Lubricants are subject to various influences:
- mechanical influences (pressure and shear stresses at the lubrication point)
- thermal influences (heat supply or removal)
- chemical interactions with other substances (blow-by gases, nitration by fuels, friction partners, seals ...) and the environment (e.g. air, water, humidity)
- Lubricant aging
The following classification differentiates according to the physical state of the lubricant:
- liquid lubricants ( lubricating oils and cooling lubricants )
- Lubricating greases
- Solid lubricants ( e.g. graphite , ceramic powder , soft metals )
- gaseous lubricants (e.g. air )
Solid lubricants are usually mixed with grease to form a paste to allow them to adhere. They are often used as assembly paste and hot screw compounds to prevent contact corrosion from sticking to fasteners .
Important physical characteristics of lubricants include: a .:
- Aniline point (AP)
- Dropping point
- Pour point , pour point
- Flash point , fire point , ignition point
- Neutralizing power
Motor oil is very well known. It reduces the friction in reciprocating piston engines , at the same time ensures a better seal between the piston and cylinder and often takes on extensive cooling tasks. Some vehicles are therefore equipped with additional oil coolers .
A hygienically perfect industrial processing of food requires all parts of machines that come into contact with food to be lubricated with physiologically compatible lubricants, e.g. B. natural fats and oils with approval from the US Food and Drug Administration (FDA) or the Department of Agriculture. This requirement is contained in the International Food Standard (IFS) and the British Retail Consortium (BRC).
In metalworking, cutting oils and cooling lubricants (in the form of emulsions ) are used in machining production processes. Cooling lubricants are often used as a lubricant concentrate in a 3–10% emulsion with water, which is repeatedly fed into the machining process via circulating pumps.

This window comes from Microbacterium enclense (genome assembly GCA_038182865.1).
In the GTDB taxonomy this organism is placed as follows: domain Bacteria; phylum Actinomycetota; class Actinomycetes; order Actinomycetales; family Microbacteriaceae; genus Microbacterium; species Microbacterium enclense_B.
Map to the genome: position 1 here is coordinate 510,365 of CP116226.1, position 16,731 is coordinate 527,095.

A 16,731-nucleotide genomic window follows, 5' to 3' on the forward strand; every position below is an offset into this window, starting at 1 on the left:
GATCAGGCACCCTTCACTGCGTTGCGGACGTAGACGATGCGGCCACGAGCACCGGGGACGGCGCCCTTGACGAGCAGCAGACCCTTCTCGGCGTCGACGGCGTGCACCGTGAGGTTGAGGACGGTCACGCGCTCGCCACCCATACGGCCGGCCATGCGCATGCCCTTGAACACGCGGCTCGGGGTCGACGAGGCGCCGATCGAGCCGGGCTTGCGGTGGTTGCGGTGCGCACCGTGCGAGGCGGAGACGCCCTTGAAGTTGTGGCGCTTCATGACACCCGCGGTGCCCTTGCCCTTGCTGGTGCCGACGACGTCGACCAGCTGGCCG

In the sheet metal forming forming lubricants are used as oil-based forming oils with different additive packages. Ester oil-based forming oils with high-performance or EP additives are also used, which are used for more demanding forming tasks. In the area of simpler forming of large-area parts, volatile solvent-based lubricants are also often used, which evaporate when parts are further processed. As an alternative to solvent-based lubricants, there are bio-polymer lubricants, which are mineral oil-free solutions based on biogenic polymers. These are equipped with corrosion protection and water-soluble additives for the requirements of sheet metal forming. With these lubricants, as with the volatilizing lubricants, the parts no longer need to be washed, since after the forming process, almost only the corrosion protection remains on the component.
- Wilfried J. Bartz (Ed.): Rapidly biodegradable lubricants and working fluids. Expert Verlag, Böblingen 1993, ISBN 3-8169-0810-1 .
- Uwe J. Möller, Jamil Nassar: Lubricants in operation. Volume 2, Springer Verlag, Berlin / Heidelberg 2002, ISBN 3-540-41909-8 .
- Biogenic lubricants
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